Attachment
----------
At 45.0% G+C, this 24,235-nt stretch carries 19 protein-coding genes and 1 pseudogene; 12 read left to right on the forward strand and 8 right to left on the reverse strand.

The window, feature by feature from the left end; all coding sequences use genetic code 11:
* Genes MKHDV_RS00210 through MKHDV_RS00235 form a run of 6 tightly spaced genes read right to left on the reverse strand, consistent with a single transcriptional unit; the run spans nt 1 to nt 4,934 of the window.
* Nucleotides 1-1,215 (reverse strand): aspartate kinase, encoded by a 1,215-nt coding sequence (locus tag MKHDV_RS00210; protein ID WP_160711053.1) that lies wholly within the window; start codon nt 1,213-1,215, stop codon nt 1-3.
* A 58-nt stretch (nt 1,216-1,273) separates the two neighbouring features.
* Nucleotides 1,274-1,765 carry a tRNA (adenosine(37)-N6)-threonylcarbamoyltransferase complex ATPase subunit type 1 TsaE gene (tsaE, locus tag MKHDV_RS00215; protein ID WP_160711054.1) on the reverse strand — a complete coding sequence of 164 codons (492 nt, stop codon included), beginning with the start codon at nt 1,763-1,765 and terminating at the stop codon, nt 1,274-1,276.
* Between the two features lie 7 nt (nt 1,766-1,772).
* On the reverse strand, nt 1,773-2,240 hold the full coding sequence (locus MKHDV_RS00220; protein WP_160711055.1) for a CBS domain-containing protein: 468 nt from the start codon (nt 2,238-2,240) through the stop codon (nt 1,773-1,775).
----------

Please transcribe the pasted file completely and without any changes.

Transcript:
At 45.0% G+C, this 24,235-nt stretch carries 19 protein-coding genes and 1 pseudogene; 12 read left to right on the forward strand and 8 right to left on the reverse strand.

The window, feature by feature from the left end; all coding sequences use genetic code 11:
* Genes MKHDV_RS00210 through MKHDV_RS00235 form a run of 6 tightly spaced genes read right to left on the reverse strand, consistent with a single transcriptional unit; the run spans nt 1 to nt 4,934 of the window.
* Nucleotides 1-1,215 (reverse strand): aspartate kinase, encoded by a 1,215-nt coding sequence (locus tag MKHDV_RS00210; protein ID WP_160711053.1) that lies wholly within the window; start codon nt 1,213-1,215, stop codon nt 1-3.
* A 58-nt stretch (nt 1,216-1,273) separates the two neighbouring features.
* Nucleotides 1,274-1,765 carry a tRNA (adenosine(37)-N6)-threonylcarbamoyltransferase complex ATPase subunit type 1 TsaE gene (tsaE, locus tag MKHDV_RS00215; protein ID WP_160711054.1) on the reverse strand — a complete coding sequence of 164 codons (492 nt, stop codon included), beginning with the start codon at nt 1,763-1,765 and terminating at the stop codon, nt 1,274-1,276.
* Between the two features lie 7 nt (nt 1,766-1,772).
* On the reverse strand, nt 1,773-2,240 hold the full coding sequence (locus MKHDV_RS00220; protein WP_160711055.1) for a CBS domain-containing protein: 468 nt from the start codon (nt 2,238-2,240) through the stop codon (nt 1,773-1,775).